Tihei: Matariki starts new year traditions
Te Rangi Huata has some suggestions to help you create new traditions around Matariki.
Matariki is a time of celebration and reflection for many Māori communities in New Zealand.
Matariki is spiritual, as a time to remember those who passed, but also a cultural and social celebration. Ngāti Kahungunu is one of the largest iwi in New Zealand and has its own unique traditions around Matariki.
One new tradition that Ngāti Kahungunu people have embraced is coming home for Matariki. This is a great opportunity for families to reconnect and celebrate together and many whanau living outside the region have been doing this for many years, some since 2000 when Kahungunu mounted the first public Matariki event in Hastings’ CBD.
Another new tradition is attending a Whangai i te Hautapu Hauahi pre-dawn karakia ceremony at your marae or home on Friday, July 14, the public holiday.
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These ceremonies are in three parts – to remember those who passed since the last Matariki, to symbolically feed the stars in the form of steam rising from cooked food, planning for one’s future by observing the rising of Matariki and celebrating.
Ngāti Kahungunu Iwi will host a Hautapu Hauahi pre-dawn ceremony at 5.45am on Thursday, July 13, on Napier’s beach next to the National Aquarium.
Another new tradition is attending public Matariki events mounted in the region.
Unveiling headstones of loved ones on the Saturday of the long weekend is another new tradition that families could consider. This is a great way to ensure most family members can attend, as everyone is home at this time. The normal tradition is for the unveiling to take place a year after burial or when the family is ready to do this ceremony.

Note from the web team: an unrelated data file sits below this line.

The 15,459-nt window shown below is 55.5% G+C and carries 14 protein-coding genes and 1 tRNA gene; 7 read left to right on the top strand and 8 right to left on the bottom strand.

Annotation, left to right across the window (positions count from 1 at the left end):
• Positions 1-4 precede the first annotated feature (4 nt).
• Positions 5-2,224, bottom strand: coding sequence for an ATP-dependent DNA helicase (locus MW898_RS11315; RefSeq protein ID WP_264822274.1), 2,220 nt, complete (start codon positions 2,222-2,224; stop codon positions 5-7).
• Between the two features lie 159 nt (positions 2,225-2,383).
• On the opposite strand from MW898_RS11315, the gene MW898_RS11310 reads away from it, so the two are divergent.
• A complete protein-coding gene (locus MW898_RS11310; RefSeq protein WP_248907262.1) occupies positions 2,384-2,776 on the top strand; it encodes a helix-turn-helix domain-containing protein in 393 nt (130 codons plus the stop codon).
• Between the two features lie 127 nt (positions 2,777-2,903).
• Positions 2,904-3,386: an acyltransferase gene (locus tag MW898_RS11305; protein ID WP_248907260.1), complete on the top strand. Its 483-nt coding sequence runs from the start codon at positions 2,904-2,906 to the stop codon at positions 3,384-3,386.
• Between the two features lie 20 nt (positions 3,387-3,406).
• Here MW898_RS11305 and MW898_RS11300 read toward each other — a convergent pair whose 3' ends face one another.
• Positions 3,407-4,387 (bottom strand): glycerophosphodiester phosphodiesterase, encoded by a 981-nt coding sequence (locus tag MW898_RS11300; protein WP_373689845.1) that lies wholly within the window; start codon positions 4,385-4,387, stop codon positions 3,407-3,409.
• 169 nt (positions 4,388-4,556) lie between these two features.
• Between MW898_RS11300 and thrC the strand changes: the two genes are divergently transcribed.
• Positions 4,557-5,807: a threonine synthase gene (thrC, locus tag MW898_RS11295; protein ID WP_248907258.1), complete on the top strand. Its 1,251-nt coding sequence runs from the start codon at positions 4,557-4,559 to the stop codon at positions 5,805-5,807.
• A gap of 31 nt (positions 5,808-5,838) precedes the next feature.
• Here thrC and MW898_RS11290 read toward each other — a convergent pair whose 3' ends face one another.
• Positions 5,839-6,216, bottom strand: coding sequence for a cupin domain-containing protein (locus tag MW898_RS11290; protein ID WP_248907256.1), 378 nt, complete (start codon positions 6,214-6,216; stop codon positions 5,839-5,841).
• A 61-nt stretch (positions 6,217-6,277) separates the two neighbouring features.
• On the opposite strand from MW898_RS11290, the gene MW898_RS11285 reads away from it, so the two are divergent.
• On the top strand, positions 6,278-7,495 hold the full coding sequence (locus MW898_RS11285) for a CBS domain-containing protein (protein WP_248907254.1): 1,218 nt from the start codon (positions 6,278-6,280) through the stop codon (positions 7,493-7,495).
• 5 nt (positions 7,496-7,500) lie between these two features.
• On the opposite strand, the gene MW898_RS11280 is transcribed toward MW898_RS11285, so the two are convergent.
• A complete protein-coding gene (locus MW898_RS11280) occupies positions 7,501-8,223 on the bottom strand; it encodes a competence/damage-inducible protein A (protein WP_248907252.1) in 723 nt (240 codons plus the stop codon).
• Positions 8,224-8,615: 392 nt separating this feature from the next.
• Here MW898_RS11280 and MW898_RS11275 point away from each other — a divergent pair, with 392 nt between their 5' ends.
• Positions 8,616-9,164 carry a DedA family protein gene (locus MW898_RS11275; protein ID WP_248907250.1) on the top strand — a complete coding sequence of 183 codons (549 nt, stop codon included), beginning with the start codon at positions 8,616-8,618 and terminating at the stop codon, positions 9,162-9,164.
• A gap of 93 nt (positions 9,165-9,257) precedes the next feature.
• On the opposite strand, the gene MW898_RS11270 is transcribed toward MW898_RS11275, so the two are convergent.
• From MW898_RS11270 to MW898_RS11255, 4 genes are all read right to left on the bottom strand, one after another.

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For young families, having your child’s baptism on Sunday could be another new tradition to consider. There could be a dozen or more children in the wider whānau ready for baptism at this time, so it could be another joyous occasion to bring whānau home.
Of course, another obvious new tradition is to share a meal together either of traditional Māori kai or a feast of family favourites.
I hope these suggestions help you create new traditions around Matariki that are meaningful and enjoyable for your family, hapū and our iwi. “Manawatia a Matariki” Welcome the new year.
Te Rangi Huata is Ngāti Kahungunu Iwi Incorporated Event Manager.